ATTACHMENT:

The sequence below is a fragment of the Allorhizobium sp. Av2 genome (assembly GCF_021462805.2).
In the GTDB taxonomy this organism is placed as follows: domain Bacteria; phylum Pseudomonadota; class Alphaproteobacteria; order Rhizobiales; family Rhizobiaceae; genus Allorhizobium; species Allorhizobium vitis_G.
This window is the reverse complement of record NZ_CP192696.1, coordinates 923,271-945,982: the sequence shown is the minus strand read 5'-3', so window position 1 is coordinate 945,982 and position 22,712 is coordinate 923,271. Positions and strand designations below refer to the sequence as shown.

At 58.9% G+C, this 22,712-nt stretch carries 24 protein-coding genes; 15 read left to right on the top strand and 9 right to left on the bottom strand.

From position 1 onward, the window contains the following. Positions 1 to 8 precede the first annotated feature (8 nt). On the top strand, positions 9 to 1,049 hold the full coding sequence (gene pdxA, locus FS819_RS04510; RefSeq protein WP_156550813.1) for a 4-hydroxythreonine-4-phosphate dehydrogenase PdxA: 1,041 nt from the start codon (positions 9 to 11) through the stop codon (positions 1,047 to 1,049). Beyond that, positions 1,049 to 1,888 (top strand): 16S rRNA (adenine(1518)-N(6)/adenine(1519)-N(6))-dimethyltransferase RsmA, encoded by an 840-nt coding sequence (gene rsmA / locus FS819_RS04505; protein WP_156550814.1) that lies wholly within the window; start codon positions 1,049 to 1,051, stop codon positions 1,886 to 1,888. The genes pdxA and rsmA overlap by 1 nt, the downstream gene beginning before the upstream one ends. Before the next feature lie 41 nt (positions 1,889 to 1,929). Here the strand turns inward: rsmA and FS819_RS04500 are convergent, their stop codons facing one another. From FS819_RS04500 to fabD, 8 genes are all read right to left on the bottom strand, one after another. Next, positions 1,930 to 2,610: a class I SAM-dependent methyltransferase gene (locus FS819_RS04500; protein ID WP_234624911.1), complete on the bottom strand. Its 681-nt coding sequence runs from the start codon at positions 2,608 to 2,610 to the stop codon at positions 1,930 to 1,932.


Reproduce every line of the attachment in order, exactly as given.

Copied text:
The sequence below is a fragment of the Allorhizobium sp. Av2 genome (assembly GCF_021462805.2).
In the GTDB taxonomy this organism is placed as follows: domain Bacteria; phylum Pseudomonadota; class Alphaproteobacteria; order Rhizobiales; family Rhizobiaceae; genus Allorhizobium; species Allorhizobium vitis_G.
This window is the reverse complement of record NZ_CP192696.1, coordinates 923,271-945,982: the sequence shown is the minus strand read 5'-3', so window position 1 is coordinate 945,982 and position 22,712 is coordinate 923,271. Positions and strand designations below refer to the sequence as shown.

At 58.9% G+C, this 22,712-nt stretch carries 24 protein-coding genes; 15 read left to right on the top strand and 9 right to left on the bottom strand.

From position 1 onward, the window contains the following. Positions 1 to 8 precede the first annotated feature (8 nt). On the top strand, positions 9 to 1,049 hold the full coding sequence (gene pdxA, locus FS819_RS04510; RefSeq protein WP_156550813.1) for a 4-hydroxythreonine-4-phosphate dehydrogenase PdxA: 1,041 nt from the start codon (positions 9 to 11) through the stop codon (positions 1,047 to 1,049). Beyond that, positions 1,049 to 1,888 (top strand): 16S rRNA (adenine(1518)-N(6)/adenine(1519)-N(6))-dimethyltransferase RsmA, encoded by an 840-nt coding sequence (gene rsmA / locus FS819_RS04505; protein WP_156550814.1) that lies wholly within the window; start codon positions 1,049 to 1,051, stop codon positions 1,886 to 1,888. The genes pdxA and rsmA overlap by 1 nt, the downstream gene beginning before the upstream one ends. Before the next feature lie 41 nt (positions 1,889 to 1,929). Here the strand turns inward: rsmA and FS819_RS04500 are convergent, their stop codons facing one another. From FS819_RS04500 to fabD, 8 genes are all read right to left on the bottom strand, one after another. Next, positions 1,930 to 2,610: a class I SAM-dependent methyltransferase gene (locus FS819_RS04500; protein ID WP_234624911.1), complete on the bottom strand. Its 681-nt coding sequence runs from the start codon at positions 2,608 to 2,610 to the stop codon at positions 1,930 to 1,932.